No Intention To Criminalise Any CSR Default, Says Corporate Affairs Secretary
The government has absolutely no intention to criminalise any default in Corporate Social Responsibility spending under the companies law, Corporate Affairs Secretary Injeti Srinivas said on Thursday. He also asserted that CSR is no more an act of magnanimity.
Amid concerns over penal provisions for non-compliance with CSR requirements in the amended Companies Act, 2013, Srinivas said businesses should not fear and that the government greatly appreciates contributions made by them so far.
Under the Act, certain classes of profitable companies are required to shell out at least two per cent of their three-year annual average net profit towards CSR activities in a particular financial year and the requirement came into force from April 1, 2014.
“As far as the penal provision is concerned, Section 134 of the Companies Act, 2013 already contains an identical penal provision, which was invoked against defaulting companies since inception. There is nothing new which has been added here in substance that is not already there. It is more of a drafting issue and not imposition of an additional penal provision,” he said.
“Nothing has changed after the amendments vis-a-vis penal provision is concerned. It has been articulated in the section (Section 135) also,” Srinivas told PTI in an interview.
Also read: New CSR Rules: The Risks Of Greater Rigidity
Now under Section 135, non-compliance with CSR spending requirement could attract a fine of at least Rs 50,000 and the quantum could go up to Rs 25 lakh.
Besides, every officer of such company who is in default shall be punishable with imprisonment for a term which may extend to three years or with fine which shall not be less than Rs 50,000 but which may extend to Rs 5 lakh, or with both, as per the amended Act.
Section 135 pertains to CSR.
“Business should not fear and we have highest respect for the corporates. We greatly appreciate contributions made by them so far. There is absolutely no intention to criminalise any default in CSR. It was just a part of the drafting in line with existing architecture of the Companies Act,” Srinivas said.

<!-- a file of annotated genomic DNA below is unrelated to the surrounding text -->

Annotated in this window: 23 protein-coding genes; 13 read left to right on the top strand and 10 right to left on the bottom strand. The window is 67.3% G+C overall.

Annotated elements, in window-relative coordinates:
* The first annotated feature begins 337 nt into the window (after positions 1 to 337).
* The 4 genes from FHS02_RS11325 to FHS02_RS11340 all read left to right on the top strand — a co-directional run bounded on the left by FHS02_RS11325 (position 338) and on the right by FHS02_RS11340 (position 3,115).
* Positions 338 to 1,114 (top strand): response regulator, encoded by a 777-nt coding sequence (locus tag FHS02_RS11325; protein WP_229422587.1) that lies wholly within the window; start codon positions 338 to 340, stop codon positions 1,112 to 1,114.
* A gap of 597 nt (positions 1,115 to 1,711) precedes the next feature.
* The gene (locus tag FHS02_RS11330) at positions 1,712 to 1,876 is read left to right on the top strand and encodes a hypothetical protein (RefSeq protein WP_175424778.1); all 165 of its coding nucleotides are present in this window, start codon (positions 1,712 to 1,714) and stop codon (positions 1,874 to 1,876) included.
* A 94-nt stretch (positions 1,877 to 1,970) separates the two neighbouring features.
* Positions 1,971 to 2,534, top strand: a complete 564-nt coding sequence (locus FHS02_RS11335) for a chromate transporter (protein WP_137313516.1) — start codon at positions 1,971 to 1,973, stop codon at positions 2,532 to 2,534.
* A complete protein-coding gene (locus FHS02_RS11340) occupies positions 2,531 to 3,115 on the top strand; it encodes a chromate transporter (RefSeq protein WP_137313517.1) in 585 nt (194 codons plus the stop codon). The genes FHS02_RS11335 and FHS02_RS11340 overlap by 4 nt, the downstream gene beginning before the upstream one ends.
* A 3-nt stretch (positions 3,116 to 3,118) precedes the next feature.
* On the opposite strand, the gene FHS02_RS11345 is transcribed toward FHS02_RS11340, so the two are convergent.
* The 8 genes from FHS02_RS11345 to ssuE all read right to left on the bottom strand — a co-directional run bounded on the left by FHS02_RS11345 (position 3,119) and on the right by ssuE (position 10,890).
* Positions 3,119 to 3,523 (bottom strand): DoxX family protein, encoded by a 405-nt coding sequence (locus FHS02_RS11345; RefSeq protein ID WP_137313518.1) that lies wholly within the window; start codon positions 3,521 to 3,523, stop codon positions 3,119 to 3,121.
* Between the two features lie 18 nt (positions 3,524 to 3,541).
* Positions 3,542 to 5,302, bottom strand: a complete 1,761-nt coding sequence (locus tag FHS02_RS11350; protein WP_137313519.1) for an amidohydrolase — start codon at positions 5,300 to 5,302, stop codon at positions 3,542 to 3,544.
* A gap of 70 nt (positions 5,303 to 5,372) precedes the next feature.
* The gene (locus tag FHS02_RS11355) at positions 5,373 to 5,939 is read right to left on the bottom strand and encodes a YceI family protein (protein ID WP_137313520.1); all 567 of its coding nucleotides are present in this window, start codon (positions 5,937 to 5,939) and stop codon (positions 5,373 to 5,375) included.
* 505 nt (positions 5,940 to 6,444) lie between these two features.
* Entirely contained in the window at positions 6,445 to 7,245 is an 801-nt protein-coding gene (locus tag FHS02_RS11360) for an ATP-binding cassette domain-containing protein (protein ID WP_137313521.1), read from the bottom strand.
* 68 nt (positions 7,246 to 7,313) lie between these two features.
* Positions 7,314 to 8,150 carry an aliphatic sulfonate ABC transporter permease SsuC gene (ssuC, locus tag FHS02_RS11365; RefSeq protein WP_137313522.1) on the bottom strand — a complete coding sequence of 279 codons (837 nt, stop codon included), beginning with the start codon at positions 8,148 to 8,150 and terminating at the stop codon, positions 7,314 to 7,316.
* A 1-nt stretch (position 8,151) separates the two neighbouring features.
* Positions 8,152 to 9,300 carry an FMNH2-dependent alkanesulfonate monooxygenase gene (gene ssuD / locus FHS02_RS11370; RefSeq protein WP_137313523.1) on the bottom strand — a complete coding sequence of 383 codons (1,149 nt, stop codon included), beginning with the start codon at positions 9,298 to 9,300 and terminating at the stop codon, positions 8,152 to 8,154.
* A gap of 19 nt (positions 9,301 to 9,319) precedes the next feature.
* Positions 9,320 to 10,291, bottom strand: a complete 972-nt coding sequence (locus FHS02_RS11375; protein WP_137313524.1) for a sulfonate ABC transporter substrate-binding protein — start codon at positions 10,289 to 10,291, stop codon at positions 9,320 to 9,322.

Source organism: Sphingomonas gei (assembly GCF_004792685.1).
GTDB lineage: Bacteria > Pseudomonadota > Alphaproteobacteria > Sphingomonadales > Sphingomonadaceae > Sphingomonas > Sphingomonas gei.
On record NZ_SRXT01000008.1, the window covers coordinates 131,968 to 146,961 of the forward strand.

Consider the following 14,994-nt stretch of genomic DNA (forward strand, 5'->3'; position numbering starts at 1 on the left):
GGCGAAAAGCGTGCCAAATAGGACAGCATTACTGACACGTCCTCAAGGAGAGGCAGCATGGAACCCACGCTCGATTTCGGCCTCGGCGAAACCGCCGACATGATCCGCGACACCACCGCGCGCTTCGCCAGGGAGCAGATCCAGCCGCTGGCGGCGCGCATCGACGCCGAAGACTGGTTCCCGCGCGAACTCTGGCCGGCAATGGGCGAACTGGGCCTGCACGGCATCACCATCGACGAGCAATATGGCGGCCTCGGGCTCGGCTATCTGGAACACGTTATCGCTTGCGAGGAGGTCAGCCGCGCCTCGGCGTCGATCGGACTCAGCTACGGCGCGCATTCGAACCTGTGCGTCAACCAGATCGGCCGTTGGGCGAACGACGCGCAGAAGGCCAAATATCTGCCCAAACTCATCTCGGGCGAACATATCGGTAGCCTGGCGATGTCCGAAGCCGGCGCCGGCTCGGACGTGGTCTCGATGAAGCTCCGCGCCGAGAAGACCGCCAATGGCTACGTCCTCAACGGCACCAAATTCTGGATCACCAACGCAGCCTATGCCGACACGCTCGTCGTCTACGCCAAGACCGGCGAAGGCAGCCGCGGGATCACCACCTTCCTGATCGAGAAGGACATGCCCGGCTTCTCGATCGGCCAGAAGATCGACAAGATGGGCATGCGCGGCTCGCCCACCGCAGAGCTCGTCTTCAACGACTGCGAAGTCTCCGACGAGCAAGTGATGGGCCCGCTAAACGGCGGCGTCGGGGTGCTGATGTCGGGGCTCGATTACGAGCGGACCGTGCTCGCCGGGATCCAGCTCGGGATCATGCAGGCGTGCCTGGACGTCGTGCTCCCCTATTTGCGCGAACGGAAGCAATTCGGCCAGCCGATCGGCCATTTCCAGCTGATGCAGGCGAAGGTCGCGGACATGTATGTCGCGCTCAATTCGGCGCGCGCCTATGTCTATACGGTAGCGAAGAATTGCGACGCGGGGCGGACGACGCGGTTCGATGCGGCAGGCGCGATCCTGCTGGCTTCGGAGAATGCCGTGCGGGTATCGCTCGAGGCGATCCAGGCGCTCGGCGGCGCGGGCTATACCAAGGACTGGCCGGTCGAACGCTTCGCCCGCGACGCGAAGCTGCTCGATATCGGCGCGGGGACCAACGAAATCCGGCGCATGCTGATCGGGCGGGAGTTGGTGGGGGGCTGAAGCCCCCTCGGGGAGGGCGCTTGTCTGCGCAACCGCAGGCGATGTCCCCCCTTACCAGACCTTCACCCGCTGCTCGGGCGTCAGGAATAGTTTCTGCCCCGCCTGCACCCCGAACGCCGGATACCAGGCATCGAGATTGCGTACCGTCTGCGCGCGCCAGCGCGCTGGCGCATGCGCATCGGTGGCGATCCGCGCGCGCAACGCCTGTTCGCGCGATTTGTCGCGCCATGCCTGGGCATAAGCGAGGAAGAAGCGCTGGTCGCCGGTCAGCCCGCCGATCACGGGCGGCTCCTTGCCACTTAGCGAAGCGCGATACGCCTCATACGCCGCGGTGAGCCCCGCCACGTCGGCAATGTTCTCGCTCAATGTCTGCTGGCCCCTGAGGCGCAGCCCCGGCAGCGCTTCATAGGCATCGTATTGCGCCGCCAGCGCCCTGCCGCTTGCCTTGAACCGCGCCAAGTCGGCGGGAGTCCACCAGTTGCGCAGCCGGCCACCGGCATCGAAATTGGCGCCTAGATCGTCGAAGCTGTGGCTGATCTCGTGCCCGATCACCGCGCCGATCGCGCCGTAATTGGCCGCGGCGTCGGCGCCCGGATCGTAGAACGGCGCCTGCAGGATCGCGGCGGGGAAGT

Further, the secretary said that in his opinion there has been a communication gap or a misinterpretation as though something new has been introduced to make non-compliance a criminal offence.
As per data available with the ministry from disclosures made by companies, more than Rs 52,000 crore has been spent from 2014-15 to 2017-18 period towards CSR activities.
Section 134 has a certain reporting obligation and Section 135 talks about operational aspects. Whenever there is under spending, action was being initiated under Section 135 read with Section 134, which is based on harmonious construction. Now it has been made a standalone, he said.
“While enforcing CSR provisions, the enforcement authority looks at Section 135 read with Section 134. That punishment provision was always available under Section 134,” he noted.
Noting that the compliance culture is gradually building up, the secretary made it clear that the government was not treating CSR as a resource to bridge any funding gap in social programmes.
“We respect the sentiments of the industry and the intent was never to treat CSR defaulters as criminals. The misunderstanding appears to be an outcome of a drafting exercise that was undertaken to bring parity among Sections 134 and 135,” he said.
“Many people have said that people's welfare is solely the government's responsibility. That is incorrect. Business and human rights have today become a global movement,” he said.
“There is an inter-governmental working group set up by the UN, which is discussing a multilateral framework for making business and human rights obligations a legally binding obligation... CSR is no more an act of magnanimity; it is a legal obligation for inclusive growth,” the secretary said.
According to him, in the last five years, the ministry has issued over 5,000 show cause notices and hundreds of prosecutions were filed for non-compliance with CSR requirements but in a large number of cases compounding was done with a small penalty provided the deficit spend was made good.
“Throughout this period, consciously the government adopted a light touch approach towards CSR enforcement because it is not only a new provision but unique as well. There are lot of issues, including capacity issues, in the implementation,” he said.
“In no case, we have pressed for criminal action to be taken and as already stated, in most cases, companies are compounding it. It is a compoundable offence,” he noted.
Talking about the amendments, Srinivas said it has also given greater flexibility as companies now have four years for meeting their CSR liability arising each year.
“This is a major step towards empowering companies in deciding the manner in which CSR expenditure would be made,” he added.